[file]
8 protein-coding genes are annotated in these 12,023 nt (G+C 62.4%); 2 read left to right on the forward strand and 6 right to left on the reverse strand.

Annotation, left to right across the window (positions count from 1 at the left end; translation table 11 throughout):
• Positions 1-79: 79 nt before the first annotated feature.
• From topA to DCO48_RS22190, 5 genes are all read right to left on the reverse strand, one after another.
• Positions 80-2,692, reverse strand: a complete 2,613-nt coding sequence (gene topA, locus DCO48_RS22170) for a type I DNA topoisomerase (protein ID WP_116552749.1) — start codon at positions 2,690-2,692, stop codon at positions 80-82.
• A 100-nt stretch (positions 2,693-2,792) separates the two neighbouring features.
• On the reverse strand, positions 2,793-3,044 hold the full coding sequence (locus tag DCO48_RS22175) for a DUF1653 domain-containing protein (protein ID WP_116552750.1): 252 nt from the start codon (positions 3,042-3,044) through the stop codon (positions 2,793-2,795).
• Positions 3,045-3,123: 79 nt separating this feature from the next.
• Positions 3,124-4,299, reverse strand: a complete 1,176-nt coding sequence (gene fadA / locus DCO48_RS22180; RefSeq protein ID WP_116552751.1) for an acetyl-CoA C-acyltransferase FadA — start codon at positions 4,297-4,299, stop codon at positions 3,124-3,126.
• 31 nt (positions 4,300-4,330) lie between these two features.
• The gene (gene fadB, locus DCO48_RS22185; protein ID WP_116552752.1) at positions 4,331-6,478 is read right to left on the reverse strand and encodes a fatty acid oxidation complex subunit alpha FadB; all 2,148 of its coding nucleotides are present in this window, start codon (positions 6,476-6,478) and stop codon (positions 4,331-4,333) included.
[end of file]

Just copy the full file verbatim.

8 protein-coding genes are annotated in these 12,023 nt (G+C 62.4%); 2 read left to right on the forward strand and 6 right to left on the reverse strand.

Annotation, left to right across the window (positions count from 1 at the left end; translation table 11 throughout):
• Positions 1-79: 79 nt before the first annotated feature.
• From topA to DCO48_RS22190, 5 genes are all read right to left on the reverse strand, one after another.
• Positions 80-2,692, reverse strand: a complete 2,613-nt coding sequence (gene topA, locus DCO48_RS22170) for a type I DNA topoisomerase (protein ID WP_116552749.1) — start codon at positions 2,690-2,692, stop codon at positions 80-82.
• A 100-nt stretch (positions 2,693-2,792) separates the two neighbouring features.
• On the reverse strand, positions 2,793-3,044 hold the full coding sequence (locus tag DCO48_RS22175) for a DUF1653 domain-containing protein (protein ID WP_116552750.1): 252 nt from the start codon (positions 3,042-3,044) through the stop codon (positions 2,793-2,795).
• Positions 3,045-3,123: 79 nt separating this feature from the next.
• Positions 3,124-4,299, reverse strand: a complete 1,176-nt coding sequence (gene fadA / locus DCO48_RS22180; RefSeq protein ID WP_116552751.1) for an acetyl-CoA C-acyltransferase FadA — start codon at positions 4,297-4,299, stop codon at positions 3,124-3,126.
• 31 nt (positions 4,300-4,330) lie between these two features.
• The gene (gene fadB, locus DCO48_RS22185; protein ID WP_116552752.1) at positions 4,331-6,478 is read right to left on the reverse strand and encodes a fatty acid oxidation complex subunit alpha FadB; all 2,148 of its coding nucleotides are present in this window, start codon (positions 6,476-6,478) and stop codon (positions 4,331-4,333) included.